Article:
Cowen Institute’s Opinion on Public School Governance

Public education in New Orleans has come a long way in the past five years: the city’s public schools collectively have seen an increase of over 32 percent in their school performance scores and the percent of failing schools has been cut in half. However, the transformation of the city’s school system has also created new challenges. Harnessing the potential of successful reforms while addressing the challenges created by the current complex system requires a new approach to education governance.

In September State Superintendent Pastorek presented his recommendations on governance in New Orleans, and the Louisiana Board of Elementary and Secondary Education (BESE) is slated to vote on them in less than two months. To date, discussions relating to governance in New Orleans have divided the community: charter vs. traditionally-operated schools, Orleans Parish School Board (OPSB) vs. Recovery School District (RSD), neighborhood schools vs. school choice, teachers vs. teachers, parents vs. parents. Instead, we must come together as New Orleanians to answer a fundamental question: How should the system of public schools in New Orleans be structured to ensure that every child in the city has equal access to a high-quality education?

Today, the only locally-elected governing body in New Orleans is the OPSB. However, it has not yet proven its ability to turn around failing schools or effectively manage a large, diverse portfolio of schools with a high needs student population (to be fair, the current board has not been given the opportunity to do so). That being said, the community should consider all options including the creation of a new governing entity or entities. In the short term, we believe that all schools currently under the auspices of the RSD should remain there as described in Superintendent Pastorek’s plan. During this period of time, a citizen-led conversation about a long-term solution should be facilitated by the RSD, BESE, and OPSB.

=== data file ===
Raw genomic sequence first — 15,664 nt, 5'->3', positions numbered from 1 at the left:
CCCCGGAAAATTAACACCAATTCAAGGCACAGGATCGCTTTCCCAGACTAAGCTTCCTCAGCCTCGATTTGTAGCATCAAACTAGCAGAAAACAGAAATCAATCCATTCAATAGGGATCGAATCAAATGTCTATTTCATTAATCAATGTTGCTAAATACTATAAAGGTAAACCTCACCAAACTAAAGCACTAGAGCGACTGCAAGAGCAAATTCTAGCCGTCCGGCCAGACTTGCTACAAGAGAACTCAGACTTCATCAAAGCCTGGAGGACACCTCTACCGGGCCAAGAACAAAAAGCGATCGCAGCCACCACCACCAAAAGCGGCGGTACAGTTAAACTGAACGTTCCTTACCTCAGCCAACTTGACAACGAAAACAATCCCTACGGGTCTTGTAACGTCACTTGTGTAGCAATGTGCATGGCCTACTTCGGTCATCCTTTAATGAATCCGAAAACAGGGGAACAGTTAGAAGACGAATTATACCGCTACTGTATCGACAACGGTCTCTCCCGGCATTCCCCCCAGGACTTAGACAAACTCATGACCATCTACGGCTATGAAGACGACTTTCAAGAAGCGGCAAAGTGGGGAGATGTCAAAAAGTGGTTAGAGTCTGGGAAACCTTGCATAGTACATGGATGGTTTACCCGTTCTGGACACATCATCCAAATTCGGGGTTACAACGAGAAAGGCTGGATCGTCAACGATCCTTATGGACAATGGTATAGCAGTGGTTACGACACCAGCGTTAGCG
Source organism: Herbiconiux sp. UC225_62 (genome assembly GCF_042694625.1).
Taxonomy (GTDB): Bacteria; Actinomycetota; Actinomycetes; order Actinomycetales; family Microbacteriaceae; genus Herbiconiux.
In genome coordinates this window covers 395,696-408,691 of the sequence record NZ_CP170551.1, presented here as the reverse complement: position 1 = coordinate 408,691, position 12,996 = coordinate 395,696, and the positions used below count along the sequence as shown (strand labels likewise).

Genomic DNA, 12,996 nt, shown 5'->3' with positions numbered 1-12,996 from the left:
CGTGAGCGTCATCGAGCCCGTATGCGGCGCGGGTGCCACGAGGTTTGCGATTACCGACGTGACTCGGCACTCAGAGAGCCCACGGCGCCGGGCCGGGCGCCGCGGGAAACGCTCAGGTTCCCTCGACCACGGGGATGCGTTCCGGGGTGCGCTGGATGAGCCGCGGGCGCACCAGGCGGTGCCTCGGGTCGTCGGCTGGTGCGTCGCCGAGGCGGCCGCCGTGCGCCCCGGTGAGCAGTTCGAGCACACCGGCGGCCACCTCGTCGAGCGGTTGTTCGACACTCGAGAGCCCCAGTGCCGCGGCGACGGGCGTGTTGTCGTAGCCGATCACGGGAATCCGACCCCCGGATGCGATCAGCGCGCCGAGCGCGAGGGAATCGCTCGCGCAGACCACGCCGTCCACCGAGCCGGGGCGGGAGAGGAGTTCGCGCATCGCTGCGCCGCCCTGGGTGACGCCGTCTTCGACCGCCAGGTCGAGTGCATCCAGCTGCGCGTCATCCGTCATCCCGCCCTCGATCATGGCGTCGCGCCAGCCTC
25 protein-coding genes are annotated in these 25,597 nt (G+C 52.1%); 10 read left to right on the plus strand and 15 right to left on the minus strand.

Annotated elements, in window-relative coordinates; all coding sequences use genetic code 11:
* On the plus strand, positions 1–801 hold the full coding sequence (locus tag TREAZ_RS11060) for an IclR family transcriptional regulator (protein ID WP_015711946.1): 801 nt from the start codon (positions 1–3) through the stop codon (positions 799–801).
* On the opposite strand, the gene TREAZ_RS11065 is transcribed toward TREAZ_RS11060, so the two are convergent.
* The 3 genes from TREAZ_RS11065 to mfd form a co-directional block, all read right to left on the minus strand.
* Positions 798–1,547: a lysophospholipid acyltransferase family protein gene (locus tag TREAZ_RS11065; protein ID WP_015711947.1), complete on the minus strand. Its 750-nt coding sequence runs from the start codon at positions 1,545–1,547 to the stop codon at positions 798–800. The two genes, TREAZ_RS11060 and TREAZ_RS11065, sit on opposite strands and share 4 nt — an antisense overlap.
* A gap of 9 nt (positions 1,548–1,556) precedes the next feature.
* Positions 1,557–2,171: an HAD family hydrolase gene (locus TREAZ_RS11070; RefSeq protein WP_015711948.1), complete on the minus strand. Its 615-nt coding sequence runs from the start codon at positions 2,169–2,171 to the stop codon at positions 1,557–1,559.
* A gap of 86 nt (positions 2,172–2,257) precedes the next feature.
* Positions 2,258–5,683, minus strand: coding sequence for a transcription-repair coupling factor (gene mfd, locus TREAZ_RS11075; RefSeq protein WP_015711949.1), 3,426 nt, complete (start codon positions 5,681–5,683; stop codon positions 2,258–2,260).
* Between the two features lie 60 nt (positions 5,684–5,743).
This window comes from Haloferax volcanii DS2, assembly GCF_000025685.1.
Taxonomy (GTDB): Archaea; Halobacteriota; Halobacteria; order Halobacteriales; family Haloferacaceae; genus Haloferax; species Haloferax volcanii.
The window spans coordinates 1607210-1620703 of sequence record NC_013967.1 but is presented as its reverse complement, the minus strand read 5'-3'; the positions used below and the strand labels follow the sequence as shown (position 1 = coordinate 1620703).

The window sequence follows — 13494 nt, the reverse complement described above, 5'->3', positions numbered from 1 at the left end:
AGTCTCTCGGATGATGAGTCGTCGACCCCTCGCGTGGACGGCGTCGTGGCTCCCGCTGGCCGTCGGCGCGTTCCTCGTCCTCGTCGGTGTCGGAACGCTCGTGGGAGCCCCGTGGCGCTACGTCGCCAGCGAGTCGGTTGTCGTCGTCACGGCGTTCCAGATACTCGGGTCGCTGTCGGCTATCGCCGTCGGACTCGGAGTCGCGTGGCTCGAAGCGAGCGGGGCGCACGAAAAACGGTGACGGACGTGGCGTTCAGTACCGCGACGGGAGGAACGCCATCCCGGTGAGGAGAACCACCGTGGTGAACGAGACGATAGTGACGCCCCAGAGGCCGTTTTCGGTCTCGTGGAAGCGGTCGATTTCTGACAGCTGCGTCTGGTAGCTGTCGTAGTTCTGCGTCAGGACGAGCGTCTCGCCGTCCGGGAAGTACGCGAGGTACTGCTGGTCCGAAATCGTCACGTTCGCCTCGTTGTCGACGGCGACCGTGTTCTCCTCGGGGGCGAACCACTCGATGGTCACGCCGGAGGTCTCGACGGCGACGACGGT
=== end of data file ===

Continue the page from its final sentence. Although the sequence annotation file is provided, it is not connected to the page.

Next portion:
The Scott S. Cowen Institute for Public Education Initiatives at Tulane University believes that a governance framework that addresses the current problems plaguing the system of schools and promotes high quality schools for all is critical to the long-term success of the education system. Assuming charter schools will continue to play a major role in public education in New Orleans, any solution must promote cooperation and coordination between the multiple school operators. The new governance framework should only impinge on school autonomy to address major issues that transcend individual schools. Subject to that overarching principle, it should also:

  • Solely focus on what is best for children and their families
  • Ensure that funding and facilities are equitably distributed
  • Hold all schools in the city, regardless of operator, to the same set of standards and rules
  • Clearly define roles and responsibilities for the multiple entities overseeing schools

Identifying a governing framework that meets these ambitious goals won’t be easy. But unless the New Orleans community is empowered in determining what the public school system will look like in the long-term, we risk the return to an educational system that routinely fails our children. Parents and citizens need a platform to voice their concerns, get answers to their questions, and provide input on vital issues. At the very least, the Orleans Parish School Board, the Louisiana Board of Elementary and Secondary Education, and the Recovery School District leadership are encouraged to hold regular joint community meetings in New Orleans.

How will we engage in an open dialogue to ensure that the decision best meets the needs of our children? The Cowen Institute looks forward to working with the New Orleans community on this critical effort. Please contact me at if you’d like to share your thoughts.

Shannon Jones Couhig
Executive Director

Our Recent Publications on Public School Governance
The Cowen Institute has released a series of reports on public school governance in New Orleans over the past year. These publications can be found below.

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